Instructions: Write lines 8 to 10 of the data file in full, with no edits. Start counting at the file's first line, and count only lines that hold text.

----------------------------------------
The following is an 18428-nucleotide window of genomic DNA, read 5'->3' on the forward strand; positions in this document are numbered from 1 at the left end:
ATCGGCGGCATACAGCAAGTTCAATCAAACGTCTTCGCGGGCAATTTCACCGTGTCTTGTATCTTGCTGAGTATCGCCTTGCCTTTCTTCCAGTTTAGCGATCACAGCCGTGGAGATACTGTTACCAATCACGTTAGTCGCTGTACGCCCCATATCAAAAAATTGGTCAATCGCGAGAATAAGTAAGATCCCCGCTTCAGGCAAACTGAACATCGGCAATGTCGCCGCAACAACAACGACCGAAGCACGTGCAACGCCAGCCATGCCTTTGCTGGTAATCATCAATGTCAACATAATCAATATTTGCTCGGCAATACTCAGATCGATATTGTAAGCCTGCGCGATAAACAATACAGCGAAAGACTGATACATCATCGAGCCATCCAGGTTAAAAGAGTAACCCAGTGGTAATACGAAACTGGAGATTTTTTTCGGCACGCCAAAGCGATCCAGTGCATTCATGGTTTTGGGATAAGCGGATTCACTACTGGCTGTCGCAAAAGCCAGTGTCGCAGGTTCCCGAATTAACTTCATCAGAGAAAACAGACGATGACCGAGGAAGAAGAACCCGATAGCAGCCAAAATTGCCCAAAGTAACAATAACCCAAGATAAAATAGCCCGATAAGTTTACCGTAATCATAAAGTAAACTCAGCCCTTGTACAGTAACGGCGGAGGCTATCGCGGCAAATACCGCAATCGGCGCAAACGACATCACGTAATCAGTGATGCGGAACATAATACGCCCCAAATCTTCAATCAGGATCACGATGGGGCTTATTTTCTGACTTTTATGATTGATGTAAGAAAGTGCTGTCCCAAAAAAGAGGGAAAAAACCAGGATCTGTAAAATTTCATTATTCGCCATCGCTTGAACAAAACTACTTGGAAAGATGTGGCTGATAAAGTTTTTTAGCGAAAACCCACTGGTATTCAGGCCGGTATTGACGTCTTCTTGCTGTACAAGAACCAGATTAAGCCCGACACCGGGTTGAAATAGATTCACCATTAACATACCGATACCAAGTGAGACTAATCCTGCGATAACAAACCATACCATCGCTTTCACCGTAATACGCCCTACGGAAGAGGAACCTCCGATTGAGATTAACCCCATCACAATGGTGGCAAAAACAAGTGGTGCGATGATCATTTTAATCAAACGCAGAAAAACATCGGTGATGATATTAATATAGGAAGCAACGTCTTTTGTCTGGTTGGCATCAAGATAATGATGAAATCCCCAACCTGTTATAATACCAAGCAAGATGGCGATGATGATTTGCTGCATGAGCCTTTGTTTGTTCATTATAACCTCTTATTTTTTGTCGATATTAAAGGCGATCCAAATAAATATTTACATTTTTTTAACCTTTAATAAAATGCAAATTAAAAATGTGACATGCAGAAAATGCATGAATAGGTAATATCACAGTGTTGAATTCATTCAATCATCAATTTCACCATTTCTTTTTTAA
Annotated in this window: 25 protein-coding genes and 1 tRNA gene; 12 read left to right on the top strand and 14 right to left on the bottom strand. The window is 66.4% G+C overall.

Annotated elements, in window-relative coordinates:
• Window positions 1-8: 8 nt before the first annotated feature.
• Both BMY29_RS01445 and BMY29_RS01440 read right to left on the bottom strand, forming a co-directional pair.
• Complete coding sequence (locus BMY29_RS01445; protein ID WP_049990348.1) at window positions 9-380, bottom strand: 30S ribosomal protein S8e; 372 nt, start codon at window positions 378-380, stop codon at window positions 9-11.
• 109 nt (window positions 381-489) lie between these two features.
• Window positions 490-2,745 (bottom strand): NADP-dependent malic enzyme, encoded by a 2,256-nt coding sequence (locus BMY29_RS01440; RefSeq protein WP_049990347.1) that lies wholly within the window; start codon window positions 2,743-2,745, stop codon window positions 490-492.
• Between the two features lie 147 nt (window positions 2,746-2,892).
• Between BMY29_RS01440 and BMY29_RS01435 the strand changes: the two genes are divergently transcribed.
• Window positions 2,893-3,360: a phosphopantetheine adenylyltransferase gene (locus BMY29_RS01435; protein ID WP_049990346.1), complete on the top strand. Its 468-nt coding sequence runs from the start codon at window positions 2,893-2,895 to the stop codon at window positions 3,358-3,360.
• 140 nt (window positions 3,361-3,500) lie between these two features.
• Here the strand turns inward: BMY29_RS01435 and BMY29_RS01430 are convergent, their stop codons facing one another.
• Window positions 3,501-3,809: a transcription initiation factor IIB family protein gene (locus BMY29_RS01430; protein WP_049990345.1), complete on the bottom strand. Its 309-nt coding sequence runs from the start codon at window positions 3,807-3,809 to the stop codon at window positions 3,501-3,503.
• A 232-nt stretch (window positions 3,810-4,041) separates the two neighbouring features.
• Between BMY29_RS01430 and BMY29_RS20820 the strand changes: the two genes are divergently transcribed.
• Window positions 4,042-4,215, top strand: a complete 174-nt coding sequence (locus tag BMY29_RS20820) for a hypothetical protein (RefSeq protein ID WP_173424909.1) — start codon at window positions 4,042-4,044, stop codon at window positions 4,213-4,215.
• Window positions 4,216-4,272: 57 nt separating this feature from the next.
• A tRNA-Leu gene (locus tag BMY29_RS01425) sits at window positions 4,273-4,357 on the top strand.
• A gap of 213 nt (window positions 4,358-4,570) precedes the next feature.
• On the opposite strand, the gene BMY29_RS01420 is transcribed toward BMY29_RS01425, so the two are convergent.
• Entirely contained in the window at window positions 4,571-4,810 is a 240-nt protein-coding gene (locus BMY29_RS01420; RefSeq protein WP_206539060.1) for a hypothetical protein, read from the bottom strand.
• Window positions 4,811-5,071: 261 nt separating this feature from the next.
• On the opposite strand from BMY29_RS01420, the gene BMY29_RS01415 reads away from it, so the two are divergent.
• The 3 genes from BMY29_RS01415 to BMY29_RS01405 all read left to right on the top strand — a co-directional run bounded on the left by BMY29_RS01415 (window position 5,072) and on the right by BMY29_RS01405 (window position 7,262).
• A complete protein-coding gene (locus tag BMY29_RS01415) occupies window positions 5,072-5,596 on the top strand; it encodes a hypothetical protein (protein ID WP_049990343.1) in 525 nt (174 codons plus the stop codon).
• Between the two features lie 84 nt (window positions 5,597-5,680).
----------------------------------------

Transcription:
• 109 nt (window positions 381-489) lie between these two features.
• Window positions 490-2,745 (bottom strand): NADP-dependent malic enzyme, encoded by a 2,256-nt coding sequence (locus BMY29_RS01440; RefSeq protein WP_049990347.1) that lies wholly within the window; start codon window positions 2,743-2,745, stop codon window positions 490-492.
• Between the two features lie 147 nt (window positions 2,746-2,892).